On 6 July 2020, the Cyprus government announced that it was seeking to raise up to EURO 750m from the international markets. The move is intended to take advantage of current low borrowing costs. It follows a successful double bond issue in April 2020 which raised EURO 1.25bn and was massively oversubscribed.
The latest issue is expected to be similarly successful and, whilst it will raise the level of public debt to above 120% of GDP for the first time (exceeding the previous high of 109.2% in 2014), the move is unlikely to set international alarm bells ringing. Prior to the advent of the Covid 19 pandemic Cyprus could boast a healthy fiscal surplus and a record of gradually reducing public debt following the country’s banking crisis. The two latest funding rounds are viewed as a necessary accompaniment to the sizeable economic support packages which have been put in place to partially offset the negative impact of Covid 19 on the Cyprus economy. The general view of international credit agencies appears to be that Cyprus has performed well in terms of containing the virus and, also, in terms of the measures it has taken to try to safeguard the economy. In the last ratings announced, near the start of the pandemic, the uncertainty surrounding its potential impact on Cyprus resulted in Moody’s, Fitch and S&P all maintaining the pre-existing rating level, but, revising a previously ‘positive’ outlook for the country down to a ‘stable’ one. On 1 July 2020, Moody’s became the first of these agencies to reinstate the outlook for Cyprus to ‘positive’.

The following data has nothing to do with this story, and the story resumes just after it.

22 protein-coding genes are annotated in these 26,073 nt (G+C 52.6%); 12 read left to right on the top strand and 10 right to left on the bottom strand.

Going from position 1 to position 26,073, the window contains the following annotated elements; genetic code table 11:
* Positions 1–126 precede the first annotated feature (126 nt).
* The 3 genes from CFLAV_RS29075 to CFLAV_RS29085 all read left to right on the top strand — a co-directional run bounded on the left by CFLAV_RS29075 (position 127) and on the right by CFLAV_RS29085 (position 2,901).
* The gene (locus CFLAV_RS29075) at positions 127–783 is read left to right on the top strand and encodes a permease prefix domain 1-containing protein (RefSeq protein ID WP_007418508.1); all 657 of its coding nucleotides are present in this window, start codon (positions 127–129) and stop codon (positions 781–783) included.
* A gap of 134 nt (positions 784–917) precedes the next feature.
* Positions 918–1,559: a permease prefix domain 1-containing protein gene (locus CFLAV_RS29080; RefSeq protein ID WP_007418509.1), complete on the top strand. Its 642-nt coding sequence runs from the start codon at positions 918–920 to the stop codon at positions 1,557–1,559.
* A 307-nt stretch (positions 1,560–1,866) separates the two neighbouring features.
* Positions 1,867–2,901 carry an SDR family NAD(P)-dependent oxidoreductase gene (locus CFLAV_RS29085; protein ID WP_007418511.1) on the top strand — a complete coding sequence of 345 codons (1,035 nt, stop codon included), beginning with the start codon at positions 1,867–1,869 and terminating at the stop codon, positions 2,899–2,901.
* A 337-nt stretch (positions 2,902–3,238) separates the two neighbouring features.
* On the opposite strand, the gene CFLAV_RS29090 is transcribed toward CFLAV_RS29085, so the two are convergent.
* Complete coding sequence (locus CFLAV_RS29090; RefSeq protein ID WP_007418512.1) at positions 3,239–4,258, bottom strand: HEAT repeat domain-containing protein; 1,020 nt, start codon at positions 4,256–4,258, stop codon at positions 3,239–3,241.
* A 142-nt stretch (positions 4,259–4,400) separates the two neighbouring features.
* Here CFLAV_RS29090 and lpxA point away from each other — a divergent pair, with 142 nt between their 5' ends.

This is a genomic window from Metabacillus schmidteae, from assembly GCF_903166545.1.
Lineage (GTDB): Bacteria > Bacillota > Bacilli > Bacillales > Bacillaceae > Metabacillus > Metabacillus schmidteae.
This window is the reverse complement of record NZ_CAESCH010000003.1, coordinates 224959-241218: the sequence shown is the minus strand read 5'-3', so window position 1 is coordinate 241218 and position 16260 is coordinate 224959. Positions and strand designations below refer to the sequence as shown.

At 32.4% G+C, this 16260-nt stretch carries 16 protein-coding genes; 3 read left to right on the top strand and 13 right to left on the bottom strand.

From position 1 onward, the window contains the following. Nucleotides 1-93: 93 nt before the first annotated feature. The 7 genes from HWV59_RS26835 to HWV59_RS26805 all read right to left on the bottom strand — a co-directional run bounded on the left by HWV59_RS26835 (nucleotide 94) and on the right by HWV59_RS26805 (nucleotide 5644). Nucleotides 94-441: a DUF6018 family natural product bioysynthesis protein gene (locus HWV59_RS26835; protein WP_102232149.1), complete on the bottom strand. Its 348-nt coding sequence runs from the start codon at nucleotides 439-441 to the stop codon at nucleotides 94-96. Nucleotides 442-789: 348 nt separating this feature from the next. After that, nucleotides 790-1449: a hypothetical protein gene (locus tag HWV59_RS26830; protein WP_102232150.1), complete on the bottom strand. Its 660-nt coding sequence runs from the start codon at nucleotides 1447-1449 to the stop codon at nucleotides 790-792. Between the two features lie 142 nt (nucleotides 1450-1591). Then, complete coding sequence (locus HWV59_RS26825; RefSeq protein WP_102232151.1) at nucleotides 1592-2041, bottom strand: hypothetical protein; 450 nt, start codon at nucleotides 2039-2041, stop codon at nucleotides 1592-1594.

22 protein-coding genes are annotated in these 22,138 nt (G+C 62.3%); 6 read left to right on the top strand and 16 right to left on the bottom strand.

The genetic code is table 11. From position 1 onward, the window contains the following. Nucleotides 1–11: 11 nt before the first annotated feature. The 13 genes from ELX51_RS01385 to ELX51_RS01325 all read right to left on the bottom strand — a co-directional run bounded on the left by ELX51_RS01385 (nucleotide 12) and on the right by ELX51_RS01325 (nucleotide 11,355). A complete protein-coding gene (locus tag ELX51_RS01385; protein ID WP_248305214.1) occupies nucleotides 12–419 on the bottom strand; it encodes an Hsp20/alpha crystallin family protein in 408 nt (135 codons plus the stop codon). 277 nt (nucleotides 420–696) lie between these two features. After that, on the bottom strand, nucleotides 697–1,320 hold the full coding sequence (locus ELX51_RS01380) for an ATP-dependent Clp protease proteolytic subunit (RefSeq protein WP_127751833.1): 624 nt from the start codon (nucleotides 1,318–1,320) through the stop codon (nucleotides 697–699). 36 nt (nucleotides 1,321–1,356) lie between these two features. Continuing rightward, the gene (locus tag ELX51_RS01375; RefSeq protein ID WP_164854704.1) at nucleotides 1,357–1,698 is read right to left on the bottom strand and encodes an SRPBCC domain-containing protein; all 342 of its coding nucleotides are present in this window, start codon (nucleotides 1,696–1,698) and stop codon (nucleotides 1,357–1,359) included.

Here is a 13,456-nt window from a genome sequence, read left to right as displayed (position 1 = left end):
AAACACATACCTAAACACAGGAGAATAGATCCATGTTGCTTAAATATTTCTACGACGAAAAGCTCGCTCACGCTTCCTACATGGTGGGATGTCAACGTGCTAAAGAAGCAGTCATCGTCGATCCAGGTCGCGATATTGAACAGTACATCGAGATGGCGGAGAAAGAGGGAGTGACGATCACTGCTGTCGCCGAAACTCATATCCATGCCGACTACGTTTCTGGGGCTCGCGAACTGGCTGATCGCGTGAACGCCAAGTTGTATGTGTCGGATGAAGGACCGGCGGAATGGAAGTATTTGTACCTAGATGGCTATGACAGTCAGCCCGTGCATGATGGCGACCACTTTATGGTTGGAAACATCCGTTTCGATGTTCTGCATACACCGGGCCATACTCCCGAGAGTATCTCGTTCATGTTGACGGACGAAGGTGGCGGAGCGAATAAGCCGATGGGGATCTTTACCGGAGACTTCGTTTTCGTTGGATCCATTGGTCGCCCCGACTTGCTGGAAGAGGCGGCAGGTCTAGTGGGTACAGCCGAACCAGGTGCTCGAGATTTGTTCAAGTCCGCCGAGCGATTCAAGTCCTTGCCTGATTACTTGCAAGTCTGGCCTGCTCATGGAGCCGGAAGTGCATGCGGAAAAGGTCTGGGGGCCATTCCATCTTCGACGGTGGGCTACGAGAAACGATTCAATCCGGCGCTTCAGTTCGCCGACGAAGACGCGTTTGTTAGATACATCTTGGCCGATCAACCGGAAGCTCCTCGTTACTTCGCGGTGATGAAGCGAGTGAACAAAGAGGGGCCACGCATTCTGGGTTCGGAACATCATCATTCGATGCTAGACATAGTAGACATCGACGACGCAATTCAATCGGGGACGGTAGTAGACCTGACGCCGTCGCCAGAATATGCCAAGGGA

Significantly, Moody’s expects Cyprus public debt levels to spike in 2020 because of Covid 19 but views the situation as transitory rather than entrenched. The agency is currently confident that the fiscal and debt position of the country will begin to improve from 2021; although large fiscal surpluses are not anticipated in the short term. In the medium term, a steady decline in the public debt, allied with a reduction in the percentage of non-performing loans could result in an upgrade to the current Ba2 positive rating. Whilst this may seem unduly optimistic in current circumstances, it should be noted that in a recent interview the General Director of the Ministry of Finance, George Pantelis, stated that, despite the current difficult circumstances, the reduction of the percentage of non-performing loans remains and important goal for the government. Furthermore, whilst government forecasts suggest that the impact of Covid 19 in 2020 will be a 7% reduction in GDP, 2021 is predicted to show domestic demand driven GDP growth of the order of 6%.
If the government can achieve this triple feat of returning public debt to a downward trend, reducing the non-performing loan percentage and returning the country to GDP growth it will be a ringing endorsement of one of the largest per capita Covid 19 support programs in Europe.
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